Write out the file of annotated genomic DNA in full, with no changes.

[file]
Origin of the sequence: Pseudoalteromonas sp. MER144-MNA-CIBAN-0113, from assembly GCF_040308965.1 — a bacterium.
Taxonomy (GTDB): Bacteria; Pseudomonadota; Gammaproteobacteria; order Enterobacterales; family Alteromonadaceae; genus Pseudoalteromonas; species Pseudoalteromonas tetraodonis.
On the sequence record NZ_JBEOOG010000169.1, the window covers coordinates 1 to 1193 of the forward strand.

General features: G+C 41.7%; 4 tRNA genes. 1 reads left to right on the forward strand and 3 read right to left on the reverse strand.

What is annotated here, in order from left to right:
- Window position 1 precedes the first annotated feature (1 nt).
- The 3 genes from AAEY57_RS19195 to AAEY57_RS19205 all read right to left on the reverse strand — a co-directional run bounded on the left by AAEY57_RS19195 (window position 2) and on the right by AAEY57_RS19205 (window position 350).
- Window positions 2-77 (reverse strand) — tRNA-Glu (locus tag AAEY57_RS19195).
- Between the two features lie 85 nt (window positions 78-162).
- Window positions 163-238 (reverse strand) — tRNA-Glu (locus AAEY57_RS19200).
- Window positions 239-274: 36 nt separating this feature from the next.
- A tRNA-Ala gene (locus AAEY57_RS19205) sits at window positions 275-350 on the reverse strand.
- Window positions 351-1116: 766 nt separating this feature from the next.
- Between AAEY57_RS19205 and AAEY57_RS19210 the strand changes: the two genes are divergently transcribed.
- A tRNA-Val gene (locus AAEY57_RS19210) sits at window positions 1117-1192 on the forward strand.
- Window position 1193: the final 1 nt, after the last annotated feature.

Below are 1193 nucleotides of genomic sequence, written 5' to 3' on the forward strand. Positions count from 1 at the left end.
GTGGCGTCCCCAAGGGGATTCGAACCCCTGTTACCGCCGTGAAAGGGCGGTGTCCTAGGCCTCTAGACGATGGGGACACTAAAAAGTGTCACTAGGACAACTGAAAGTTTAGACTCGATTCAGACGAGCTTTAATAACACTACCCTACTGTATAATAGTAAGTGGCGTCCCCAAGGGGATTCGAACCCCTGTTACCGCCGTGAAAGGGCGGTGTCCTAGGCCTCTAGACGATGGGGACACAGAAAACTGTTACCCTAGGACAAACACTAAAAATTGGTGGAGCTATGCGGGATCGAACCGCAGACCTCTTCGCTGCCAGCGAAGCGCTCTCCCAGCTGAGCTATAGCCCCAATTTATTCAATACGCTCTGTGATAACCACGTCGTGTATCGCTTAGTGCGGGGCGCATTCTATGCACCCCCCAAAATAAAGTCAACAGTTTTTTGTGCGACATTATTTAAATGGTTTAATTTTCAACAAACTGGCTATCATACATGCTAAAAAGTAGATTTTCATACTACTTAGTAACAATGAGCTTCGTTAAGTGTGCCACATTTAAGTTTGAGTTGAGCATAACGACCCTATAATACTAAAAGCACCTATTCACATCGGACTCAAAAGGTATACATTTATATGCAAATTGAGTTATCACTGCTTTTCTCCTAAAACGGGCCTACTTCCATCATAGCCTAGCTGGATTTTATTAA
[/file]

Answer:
Origin of the sequence: Pseudoalteromonas sp. MER144-MNA-CIBAN-0113, from assembly GCF_040308965.1 — a bacterium.
Taxonomy (GTDB): Bacteria; Pseudomonadota; Gammaproteobacteria; order Enterobacterales; family Alteromonadaceae; genus Pseudoalteromonas; species Pseudoalteromonas tetraodonis.
On the sequence record NZ_JBEOOG010000169.1, the window covers coordinates 1 to 1193 of the forward strand.

General features: G+C 41.7%; 4 tRNA genes. 1 reads left to right on the forward strand and 3 read right to left on the reverse strand.

What is annotated here, in order from left to right:
- Window position 1 precedes the first annotated feature (1 nt).
- The 3 genes from AAEY57_RS19195 to AAEY57_RS19205 all read right to left on the reverse strand — a co-directional run bounded on the left by AAEY57_RS19195 (window position 2) and on the right by AAEY57_RS19205 (window position 350).
- Window positions 2-77 (reverse strand) — tRNA-Glu (locus tag AAEY57_RS19195).
- Between the two features lie 85 nt (window positions 78-162).
- Window positions 163-238 (reverse strand) — tRNA-Glu (locus AAEY57_RS19200).
- Window positions 239-274: 36 nt separating this feature from the next.
- A tRNA-Ala gene (locus AAEY57_RS19205) sits at window positions 275-350 on the reverse strand.
- Window positions 351-1116: 766 nt separating this feature from the next.
- Between AAEY57_RS19205 and AAEY57_RS19210 the strand changes: the two genes are divergently transcribed.
- A tRNA-Val gene (locus AAEY57_RS19210) sits at window positions 1117-1192 on the forward strand.
- Window position 1193: the final 1 nt, after the last annotated feature.

Below are 1193 nucleotides of genomic sequence, written 5' to 3' on the forward strand. Positions count from 1 at the left end.
GTGGCGTCCCCAAGGGGATTCGAACCCCTGTTACCGCCGTGAAAGGGCGGTGTCCTAGGCCTCTAGACGATGGGGACACTAAAAAGTGTCACTAGGACAACTGAAAGTTTAGACTCGATTCAGACGAGCTTTAATAACACTACCCTACTGTATAATAGTAAGTGGCGTCCCCAAGGGGATTCGAACCCCTGTTACCGCCGTGAAAGGGCGGTGTCCTAGGCCTCTAGACGATGGGGACACAGAAAACTGTTACCCTAGGACAAACACTAAAAATTGGTGGAGCTATGCGGGATCGAACCGCAGACCTCTTCGCTGCCAGCGAAGCGCTCTCCCAGCTGAGCTATAGCCCCAATTTATTCAATACGCTCTGTGATAACCACGTCGTGTATCGCTTAGTGCGGGGCGCATTCTATGCACCCCCCAAAATAAAGTCAACAGTTTTTTGTGCGACATTATTTAAATGGTTTAATTTTCAACAAACTGGCTATCATACATGCTAAAAAGTAGATTTTCATACTACTTAGTAACAATGAGCTTCGTTAAGTGTGCCACATTTAAGTTTGAGTTGAGCATAACGACCCTATAATACTAAAAGCACCTATTCACATCGGACTCAAAAGGTATACATTTATATGCAAATTGAGTTATCACTGCTTTTCTCCTAAAACGGGCCTACTTCCATCATAGCCTAGCTGGATTTTATTAA